4) undergo a follow-up cardiovascular evaluation because of his documented hypertension (controlled with medication).

The results of his neuropsychological evaluation conducted 14 months after the accident were reported as within normal limits. As part of his evaluation at CAMI, he first demonstrated the normal operation of his prostheses. He was then instructed to take them off to be tested in the altitude chamber, using the following flight profile: 1) Ascent from ground level (GL) to 40,000 feet at a climb rate of 6,000 ft/min and descent to GL at 6,000 ft/min. Following this exposure, he was asked to put on the prostheses and test their operation. 2) Ascent from GL to 8,000 feet and decompression to 40,000 within 20 seconds, followed by a descent to GL at 6,000 ft/min. Following this exposure, he was asked to put the prostheses on and test their operation. Once the testing of the prostheses (only) was completed, he was required to undergo altitude chamber evaluation while wearing the prostheses.

The flight profile used for this purpose was as follows:

  1. Ascent to 6,000 ft at a climb rate of 3,000 ft/min to perform an ear and sinuses check,

  2. descent to 2,000 ft at a rate of 3,000 ft/min to perform an ear and sinuses check,

  3. ascent to 8,000 ft at a rate of 3,000 ft/min,

  4. rapid decompression to 18,000 ft over a 10-12 second period,

  5. ascent to 25,000 ft at a rate of 3,000 ft/min, and

  6. descent to ground level at a rate of 3,000 ft/min. In April of 1995, he was subject to a special medical flight test, which he successfully completed.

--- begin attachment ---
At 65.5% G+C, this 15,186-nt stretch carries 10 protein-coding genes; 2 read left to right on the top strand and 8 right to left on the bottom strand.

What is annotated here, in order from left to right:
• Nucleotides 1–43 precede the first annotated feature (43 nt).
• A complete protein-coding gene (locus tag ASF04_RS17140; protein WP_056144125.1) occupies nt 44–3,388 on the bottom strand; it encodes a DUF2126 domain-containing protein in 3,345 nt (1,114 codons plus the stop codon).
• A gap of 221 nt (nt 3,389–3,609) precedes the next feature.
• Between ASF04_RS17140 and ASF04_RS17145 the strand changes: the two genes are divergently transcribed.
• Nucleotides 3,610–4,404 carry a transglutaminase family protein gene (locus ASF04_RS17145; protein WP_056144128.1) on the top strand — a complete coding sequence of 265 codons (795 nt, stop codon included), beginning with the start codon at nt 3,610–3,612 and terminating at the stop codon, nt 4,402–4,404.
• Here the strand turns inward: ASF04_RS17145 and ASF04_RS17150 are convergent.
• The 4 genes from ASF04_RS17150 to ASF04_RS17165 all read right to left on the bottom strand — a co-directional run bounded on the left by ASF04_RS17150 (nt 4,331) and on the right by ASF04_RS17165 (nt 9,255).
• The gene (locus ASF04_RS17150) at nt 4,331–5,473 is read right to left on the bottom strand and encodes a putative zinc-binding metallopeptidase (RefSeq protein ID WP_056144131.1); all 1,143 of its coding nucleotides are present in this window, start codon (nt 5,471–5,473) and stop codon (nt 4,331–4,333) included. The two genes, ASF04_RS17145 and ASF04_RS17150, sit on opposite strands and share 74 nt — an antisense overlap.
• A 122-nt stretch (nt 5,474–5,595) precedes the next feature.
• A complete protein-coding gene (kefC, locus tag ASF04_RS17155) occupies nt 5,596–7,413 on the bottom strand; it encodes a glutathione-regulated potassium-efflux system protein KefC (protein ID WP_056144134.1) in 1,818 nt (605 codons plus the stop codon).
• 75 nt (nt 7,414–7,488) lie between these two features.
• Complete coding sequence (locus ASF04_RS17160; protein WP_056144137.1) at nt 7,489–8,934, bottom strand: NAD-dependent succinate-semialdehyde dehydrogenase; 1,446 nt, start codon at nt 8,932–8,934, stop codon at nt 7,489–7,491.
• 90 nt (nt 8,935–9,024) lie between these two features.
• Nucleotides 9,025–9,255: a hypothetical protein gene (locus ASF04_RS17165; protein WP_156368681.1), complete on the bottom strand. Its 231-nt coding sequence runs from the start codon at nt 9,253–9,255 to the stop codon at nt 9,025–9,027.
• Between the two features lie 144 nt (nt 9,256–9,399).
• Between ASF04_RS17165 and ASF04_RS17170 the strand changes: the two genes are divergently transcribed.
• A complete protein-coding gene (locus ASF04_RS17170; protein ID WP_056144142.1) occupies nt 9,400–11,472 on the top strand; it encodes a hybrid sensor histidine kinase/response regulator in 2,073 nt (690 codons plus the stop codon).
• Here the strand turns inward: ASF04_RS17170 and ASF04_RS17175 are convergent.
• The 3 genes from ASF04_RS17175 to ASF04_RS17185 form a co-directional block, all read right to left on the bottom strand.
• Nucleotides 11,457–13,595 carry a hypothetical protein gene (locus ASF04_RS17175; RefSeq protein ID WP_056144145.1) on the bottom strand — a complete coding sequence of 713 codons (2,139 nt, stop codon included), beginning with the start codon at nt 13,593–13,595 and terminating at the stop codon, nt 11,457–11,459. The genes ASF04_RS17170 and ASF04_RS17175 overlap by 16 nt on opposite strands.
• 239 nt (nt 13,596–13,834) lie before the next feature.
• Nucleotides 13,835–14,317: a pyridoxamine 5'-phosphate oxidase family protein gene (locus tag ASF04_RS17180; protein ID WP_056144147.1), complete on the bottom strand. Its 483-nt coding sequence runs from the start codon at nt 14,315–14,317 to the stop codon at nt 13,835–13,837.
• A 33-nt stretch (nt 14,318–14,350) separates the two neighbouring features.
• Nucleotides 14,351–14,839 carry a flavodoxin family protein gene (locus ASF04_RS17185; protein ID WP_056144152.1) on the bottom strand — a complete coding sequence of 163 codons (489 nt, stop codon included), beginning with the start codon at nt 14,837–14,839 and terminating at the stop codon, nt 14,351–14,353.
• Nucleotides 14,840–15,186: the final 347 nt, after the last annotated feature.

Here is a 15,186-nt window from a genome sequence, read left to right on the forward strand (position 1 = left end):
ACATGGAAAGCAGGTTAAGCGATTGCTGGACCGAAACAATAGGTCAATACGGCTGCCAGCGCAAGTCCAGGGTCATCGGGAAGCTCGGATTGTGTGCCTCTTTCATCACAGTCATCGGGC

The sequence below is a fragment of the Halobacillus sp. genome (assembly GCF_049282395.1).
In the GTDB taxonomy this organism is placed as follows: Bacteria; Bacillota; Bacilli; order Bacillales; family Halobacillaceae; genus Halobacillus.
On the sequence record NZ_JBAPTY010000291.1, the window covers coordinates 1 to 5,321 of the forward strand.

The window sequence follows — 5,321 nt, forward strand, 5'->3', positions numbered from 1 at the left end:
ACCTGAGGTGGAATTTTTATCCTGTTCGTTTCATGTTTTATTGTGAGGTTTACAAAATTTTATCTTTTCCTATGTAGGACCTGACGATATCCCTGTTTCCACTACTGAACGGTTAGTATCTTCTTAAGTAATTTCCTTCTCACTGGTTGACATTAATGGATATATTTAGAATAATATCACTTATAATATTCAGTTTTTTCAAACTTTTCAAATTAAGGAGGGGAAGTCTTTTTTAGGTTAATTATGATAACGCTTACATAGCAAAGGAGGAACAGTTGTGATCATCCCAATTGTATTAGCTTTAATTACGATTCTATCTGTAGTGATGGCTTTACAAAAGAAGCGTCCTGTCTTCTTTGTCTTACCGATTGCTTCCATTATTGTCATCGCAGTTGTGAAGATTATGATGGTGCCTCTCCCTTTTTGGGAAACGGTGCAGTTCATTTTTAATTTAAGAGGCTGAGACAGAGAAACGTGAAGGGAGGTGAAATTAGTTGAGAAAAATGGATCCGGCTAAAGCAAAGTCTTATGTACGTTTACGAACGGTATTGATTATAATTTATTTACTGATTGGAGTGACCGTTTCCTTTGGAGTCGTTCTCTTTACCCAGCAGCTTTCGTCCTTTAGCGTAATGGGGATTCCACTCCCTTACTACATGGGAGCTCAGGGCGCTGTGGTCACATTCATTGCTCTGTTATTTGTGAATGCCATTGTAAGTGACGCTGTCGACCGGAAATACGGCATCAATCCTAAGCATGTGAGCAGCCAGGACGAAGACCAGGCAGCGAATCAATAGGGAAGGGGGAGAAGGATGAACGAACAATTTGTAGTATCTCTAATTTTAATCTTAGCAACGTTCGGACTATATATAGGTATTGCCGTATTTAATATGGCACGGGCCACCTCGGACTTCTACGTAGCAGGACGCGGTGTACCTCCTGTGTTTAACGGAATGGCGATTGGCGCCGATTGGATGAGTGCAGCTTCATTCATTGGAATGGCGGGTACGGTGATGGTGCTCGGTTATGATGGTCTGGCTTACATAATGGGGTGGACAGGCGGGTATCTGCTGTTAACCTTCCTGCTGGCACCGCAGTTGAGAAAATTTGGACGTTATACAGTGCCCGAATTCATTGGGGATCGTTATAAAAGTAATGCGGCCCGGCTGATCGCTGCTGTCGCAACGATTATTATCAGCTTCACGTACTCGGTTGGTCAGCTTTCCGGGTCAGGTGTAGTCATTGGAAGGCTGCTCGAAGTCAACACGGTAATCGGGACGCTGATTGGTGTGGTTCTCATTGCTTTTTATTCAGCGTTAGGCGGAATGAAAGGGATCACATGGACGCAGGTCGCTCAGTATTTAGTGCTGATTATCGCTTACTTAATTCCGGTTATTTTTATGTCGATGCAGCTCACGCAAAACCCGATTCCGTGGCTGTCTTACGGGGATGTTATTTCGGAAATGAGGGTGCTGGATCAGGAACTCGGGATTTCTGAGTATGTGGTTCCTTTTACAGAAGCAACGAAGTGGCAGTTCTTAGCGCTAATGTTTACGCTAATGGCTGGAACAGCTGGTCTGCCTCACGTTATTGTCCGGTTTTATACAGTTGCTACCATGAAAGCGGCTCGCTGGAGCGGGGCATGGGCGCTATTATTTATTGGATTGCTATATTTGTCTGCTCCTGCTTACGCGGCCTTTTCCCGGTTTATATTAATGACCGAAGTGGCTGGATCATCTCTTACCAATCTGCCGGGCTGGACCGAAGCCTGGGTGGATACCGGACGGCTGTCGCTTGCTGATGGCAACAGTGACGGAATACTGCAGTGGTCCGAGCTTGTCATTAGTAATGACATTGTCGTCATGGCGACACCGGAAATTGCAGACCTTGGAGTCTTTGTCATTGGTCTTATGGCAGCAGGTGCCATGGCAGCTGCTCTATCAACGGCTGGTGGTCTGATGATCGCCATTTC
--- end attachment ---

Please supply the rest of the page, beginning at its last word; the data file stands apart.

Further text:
The National Center for Health Statistics of the US Department of Health and Human Services estimates that there are approximately 4 million amputees in the United States. Based on their latest National Health Discharge Survey in 1992, during that year there were about 10,000 new upper amputees (70% males and 30% females) and 116,000 new lower amputees (63% males and 37% females). The primary cause of amputation is vascular and circulatory disease, and 89% of these amputation are performed on people over 50 years old (half of them as a result of diabetes). Other causes of amputation are trauma, bone cancer, and congenital deformities. The FAA has medically certified a total of 17 pilots (3 Second-Class and 14 Third-Class) with unilateral amputated hands (8-left and 9-right). These unilateral hand amputees, who otherwise met the aeromedical certification standards, were certified by the FAA after demonstrating their ability to safely operate an aircraft.


The development of the first prostheses (artificial body parts) probably coincided with the beginning of mankind. Early prostheses permitted the restoration of some functionality (following the loss of a limb or a part of it) and enabled individuals to regain some level of physical independence. The earliest known limb prosthesis was a copper and wooden leg unearthed in Italy, that is believed to have been made about 300 Initially, artificial limbs were made of materials found in the surrounding environment, such as wood and bone. Subsequently, artificial limbs evolved both in design and materials, including iron and alloys. Following World War II, the availability of new materials, designs, and fitting techniques resulted in greatly improved prostheses for amputees. Advancements in bioengineering have also contributed significantly to the development of new prostheses that are able to compensate more effectively for the functional sequelae left by an amputation. In the near future, it can be expected that amputees will be able to:

  1. Use their own muscles and nervous system for controlling prosthetic limbs;

  2. sense pressure (tact), heat, and cold in their prostheses;

3) use prostheses with motion capabilities that reproduce those of their biological counterparts; and

4) obtain customized prostheses that are cosmetically indistinguishable from their biological counterparts. Out of the 17 pilots medically certified by the FAA with unilateral hand amputations, 11 were certified using prostheses (5-left and 6-right).